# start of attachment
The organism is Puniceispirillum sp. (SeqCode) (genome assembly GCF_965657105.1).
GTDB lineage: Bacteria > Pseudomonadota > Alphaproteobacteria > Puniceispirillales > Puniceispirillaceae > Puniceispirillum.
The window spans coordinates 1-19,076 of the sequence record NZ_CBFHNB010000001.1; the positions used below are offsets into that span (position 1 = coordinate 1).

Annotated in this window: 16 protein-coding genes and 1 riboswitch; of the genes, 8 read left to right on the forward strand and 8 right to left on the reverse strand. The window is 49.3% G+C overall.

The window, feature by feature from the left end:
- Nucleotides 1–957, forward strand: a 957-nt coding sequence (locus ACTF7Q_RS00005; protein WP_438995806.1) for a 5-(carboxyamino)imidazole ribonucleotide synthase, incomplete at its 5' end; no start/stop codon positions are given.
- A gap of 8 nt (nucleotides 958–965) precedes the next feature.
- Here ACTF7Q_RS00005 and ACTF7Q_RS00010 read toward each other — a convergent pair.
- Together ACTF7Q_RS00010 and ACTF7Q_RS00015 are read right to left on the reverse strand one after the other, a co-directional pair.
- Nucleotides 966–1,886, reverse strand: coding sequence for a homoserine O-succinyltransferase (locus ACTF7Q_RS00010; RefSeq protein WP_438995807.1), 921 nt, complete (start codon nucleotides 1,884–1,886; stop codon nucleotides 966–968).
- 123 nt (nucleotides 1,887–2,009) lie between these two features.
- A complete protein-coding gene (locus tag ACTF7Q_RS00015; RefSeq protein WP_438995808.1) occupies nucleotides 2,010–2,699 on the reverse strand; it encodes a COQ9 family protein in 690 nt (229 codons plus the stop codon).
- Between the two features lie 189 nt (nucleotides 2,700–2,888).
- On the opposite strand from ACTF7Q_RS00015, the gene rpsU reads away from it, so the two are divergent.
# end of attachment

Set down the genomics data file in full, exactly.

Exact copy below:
The organism is Puniceispirillum sp. (SeqCode) (genome assembly GCF_965657105.1).
GTDB lineage: Bacteria > Pseudomonadota > Alphaproteobacteria > Puniceispirillales > Puniceispirillaceae > Puniceispirillum.
The window spans coordinates 1-19,076 of the sequence record NZ_CBFHNB010000001.1; the positions used below are offsets into that span (position 1 = coordinate 1).

Annotated in this window: 16 protein-coding genes and 1 riboswitch; of the genes, 8 read left to right on the forward strand and 8 right to left on the reverse strand. The window is 49.3% G+C overall.

The window, feature by feature from the left end:
- Nucleotides 1–957, forward strand: a 957-nt coding sequence (locus ACTF7Q_RS00005; protein WP_438995806.1) for a 5-(carboxyamino)imidazole ribonucleotide synthase, incomplete at its 5' end; no start/stop codon positions are given.
- A gap of 8 nt (nucleotides 958–965) precedes the next feature.
- Here ACTF7Q_RS00005 and ACTF7Q_RS00010 read toward each other — a convergent pair.
- Together ACTF7Q_RS00010 and ACTF7Q_RS00015 are read right to left on the reverse strand one after the other, a co-directional pair.
- Nucleotides 966–1,886, reverse strand: coding sequence for a homoserine O-succinyltransferase (locus ACTF7Q_RS00010; RefSeq protein WP_438995807.1), 921 nt, complete (start codon nucleotides 1,884–1,886; stop codon nucleotides 966–968).
- 123 nt (nucleotides 1,887–2,009) lie between these two features.
- A complete protein-coding gene (locus tag ACTF7Q_RS00015; RefSeq protein WP_438995808.1) occupies nucleotides 2,010–2,699 on the reverse strand; it encodes a COQ9 family protein in 690 nt (229 codons plus the stop codon).
- Between the two features lie 189 nt (nucleotides 2,700–2,888).
- On the opposite strand from ACTF7Q_RS00015, the gene rpsU reads away from it, so the two are divergent.